Private security firms are seeing a significant increase in demand as police departments in the United States struggle with staffing issues. This comes as crime rates continue to rise, leaving many business owners and civilians feeling vulnerable and in need of additional protection. As a result, private security companies are booming, with twice as many security guards employed in the US as there were 20 years ago. By 2021, there were roughly three private security guards for every two police officers.

The rise of private security is driven by income inequality, with wealthy people having more to protect and more money to spend on protection. While some business owners are able to pay $750 a day for armed guards, many others have to make do with what their taxes can buy. In cities like Beverly Hills, where residents and business associations have chipped in extra money to hire private security, the wealthy have effectively created their own private police force.

However, the rise of private security exacerbates income inequality. Sociologists have coined the term “guard labor economy” to describe a situation where a growing number of people are employed in jobs where they exercise control over people and protect private property. As inequality rises and there is more media coverage of crime, companies allocate more labor to protecting their property. Research has found that places with higher shares of people employed in guard labor are correlated with more inequality and racial animosity.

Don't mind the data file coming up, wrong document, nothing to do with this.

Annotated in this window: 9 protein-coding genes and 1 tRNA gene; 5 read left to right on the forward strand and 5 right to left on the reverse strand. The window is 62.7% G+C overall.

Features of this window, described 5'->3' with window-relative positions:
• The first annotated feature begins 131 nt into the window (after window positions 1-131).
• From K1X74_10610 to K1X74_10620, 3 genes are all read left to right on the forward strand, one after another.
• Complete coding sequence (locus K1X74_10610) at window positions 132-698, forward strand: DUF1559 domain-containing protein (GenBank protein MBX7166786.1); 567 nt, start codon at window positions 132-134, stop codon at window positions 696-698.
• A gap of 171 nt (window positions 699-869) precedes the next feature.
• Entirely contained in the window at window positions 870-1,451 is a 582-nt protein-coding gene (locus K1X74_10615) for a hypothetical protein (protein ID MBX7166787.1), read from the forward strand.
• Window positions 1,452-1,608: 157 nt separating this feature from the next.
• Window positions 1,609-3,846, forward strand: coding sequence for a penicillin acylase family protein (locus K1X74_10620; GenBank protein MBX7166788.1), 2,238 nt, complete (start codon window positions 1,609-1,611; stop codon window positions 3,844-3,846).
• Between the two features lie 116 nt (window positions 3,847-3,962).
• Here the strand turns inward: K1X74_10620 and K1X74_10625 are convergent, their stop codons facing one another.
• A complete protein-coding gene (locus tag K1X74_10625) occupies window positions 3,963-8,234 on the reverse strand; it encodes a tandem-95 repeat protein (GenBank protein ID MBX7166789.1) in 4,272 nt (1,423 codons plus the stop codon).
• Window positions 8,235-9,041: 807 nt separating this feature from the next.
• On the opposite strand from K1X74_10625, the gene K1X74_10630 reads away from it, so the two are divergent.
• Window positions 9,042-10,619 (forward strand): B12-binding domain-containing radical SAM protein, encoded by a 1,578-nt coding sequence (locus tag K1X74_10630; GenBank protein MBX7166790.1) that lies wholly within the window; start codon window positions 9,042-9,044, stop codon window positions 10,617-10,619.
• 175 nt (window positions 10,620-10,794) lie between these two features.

Private security also raises concerns about accountability and transparency. Unlike the police, private security guards are not subject to the same level of scrutiny, and there is less transparency about their activities. This lack of oversight can lead to abuses of power, as seen in the case of a private security guard who shot and killed a man at a Denver protest in 2020.

Moreover, relying on private security to fill gaps in law enforcement raises questions about the role of the state in providing public safety. If private security becomes the norm, it could undermine public trust in the government’s ability to protect its citizens.

Ultimately, the rise of private security is a symptom of a deeper problem: the failure of the state to provide adequate public safety. It highlights the need for comprehensive police reform and investment in social programs that address the root causes of crime. It also underscores the need for a more equitable distribution of resources, so that everyone, regardless of their income, can feel safe in their communities. Until these issues are addressed, the private security industry will continue to grow, exacerbating income inequality and eroding public trust in government.

By Impact Lab